Can We Prevent or Delay Schizophrenia?

Fifteen-year-old Caitlin was an excellent student with many friends when she entered the ninth grade. One year later, she suddenly became restless in school, stopped paying attention to her teachers, and eventually failed all of her subjects. At home, she appeared increasingly withdrawn and isolated, spending hours sleeping or watching television. The previously even-tempered adolescent became angry, anxious, and suspicious of those around her, and was occasionally seen talking to herself while making repetitive, odd hand motions. Several years later, hearing voices and insisting that the CIA was hatching an elaborate plot to murder her and her family, she was diagnosed with schizophrenia.

If Caitlin had received help at the first sign of trouble, could her descent into psychosis have been prevented or delayed?

Are There Early Warning Signs?

Schizophrenia is a brain disorder that changes the way a person views reality, responds to others, and experiences emotion. It is a condition that affects every aspect of a person’s life, including family relations, friendships, education, and career. While schizophrenia can manifest in different ways, early signs that can indicate a problem include:

  • Not caring about personal hygiene (eg, no longer showering)
  • Seeing or hearing things that are not really there
  • Acting or speaking in an unusual way (eg, not making sense)
  • Having disorganized thoughts
  • Having strange beliefs or magical thinking
  • Withdrawing from others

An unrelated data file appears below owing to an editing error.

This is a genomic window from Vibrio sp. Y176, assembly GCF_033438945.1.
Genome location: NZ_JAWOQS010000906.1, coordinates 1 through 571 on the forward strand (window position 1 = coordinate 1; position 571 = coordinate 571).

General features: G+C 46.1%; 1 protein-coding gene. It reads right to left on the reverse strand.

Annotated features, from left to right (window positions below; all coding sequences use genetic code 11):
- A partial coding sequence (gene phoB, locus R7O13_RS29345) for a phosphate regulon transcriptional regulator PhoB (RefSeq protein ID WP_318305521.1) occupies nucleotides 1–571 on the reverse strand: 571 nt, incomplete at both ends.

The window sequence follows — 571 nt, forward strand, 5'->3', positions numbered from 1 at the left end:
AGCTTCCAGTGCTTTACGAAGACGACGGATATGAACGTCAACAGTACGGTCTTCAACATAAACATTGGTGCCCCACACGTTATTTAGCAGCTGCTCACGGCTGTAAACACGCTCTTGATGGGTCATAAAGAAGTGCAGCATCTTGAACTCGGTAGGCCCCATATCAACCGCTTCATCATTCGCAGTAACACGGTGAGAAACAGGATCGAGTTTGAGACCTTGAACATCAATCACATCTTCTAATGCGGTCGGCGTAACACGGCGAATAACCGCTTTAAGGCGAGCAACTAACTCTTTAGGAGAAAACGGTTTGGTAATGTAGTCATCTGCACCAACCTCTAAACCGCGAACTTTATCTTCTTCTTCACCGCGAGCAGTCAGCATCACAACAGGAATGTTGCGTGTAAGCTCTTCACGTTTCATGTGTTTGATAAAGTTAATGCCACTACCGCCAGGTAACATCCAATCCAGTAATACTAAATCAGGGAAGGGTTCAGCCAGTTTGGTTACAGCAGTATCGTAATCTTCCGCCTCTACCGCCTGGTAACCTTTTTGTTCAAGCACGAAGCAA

• Not having any motivation
  • Feeling suspicious of others
  • Having dramatic changes in your sleep pattern

There are programs in theUnited Statesand in other countries that focus on treating these early warning signs in an effort to prevent psychotic symptoms from developing any further. The Portland Identification and Early Referral (PIER) Program inMaineis one example. PIER aims to help children, teens, and young adults who are at risk for serious mental health conditions, like schizophrenia. If your child is struggling, for instance, the mental health professionals would assess him and create a treatment plan. Treatment may include educating the family about mental health disorders, providing the child support in school or at his job, and prescribing medicine if needed.

Is Early Intervention Effective?

Researchers attempted to answer this question by analyzing 18 studies that included 1,808 people with early signs of psychosis. Unfortunately, most of the studies were small and not well designed, making it difficult to draw firm conclusions. But several interventions—treatment by a specialized clinical team, family therapy, and support for employment—did appear to improve some outcomes, like complying more with treatment and being more likely to have a job.

The idea of early intervention is not without its opponents. Clinicians worry that labeling people —especially children—as “high risk” or treating people “at risk for mental illness” might affect one’s self-image. Also, drugs used to treat schizophrenia have many side effects, some of which may prove life-threatening and/or may continue even after medicines are stopped. Since there is no perfect test for early schizophrenia, inevitably some people who would never have developed schizophrenia will be labeled and treated.

These concerns need to be weighed against the possibility that early intervention may be able to prevent or reduce the severe symptoms of schizophrenia. The fact remains that many people experience significant delays in treating newly developed psychosis. Some experts feel that rapid diagnosis and treatment of psychosis may be helpful in reducing the long-term effect of schizophrenia.


About PIER. Prevent Mental Illness website.

First episodes of psychosis. National Alliance of Mental Illness website.

Marshall M, Rathbone J. Early intervention for psychosis. Cochrane Database Syst Rev. 2011;(6):CD004718.

McGlashan T, Miller T, Woods S. Pre-onset detection and intervention research in schizophrenia psychoses: current estimates of benefit and risk. Schizophrenia Bulletin. 2001;27(4):563-570.


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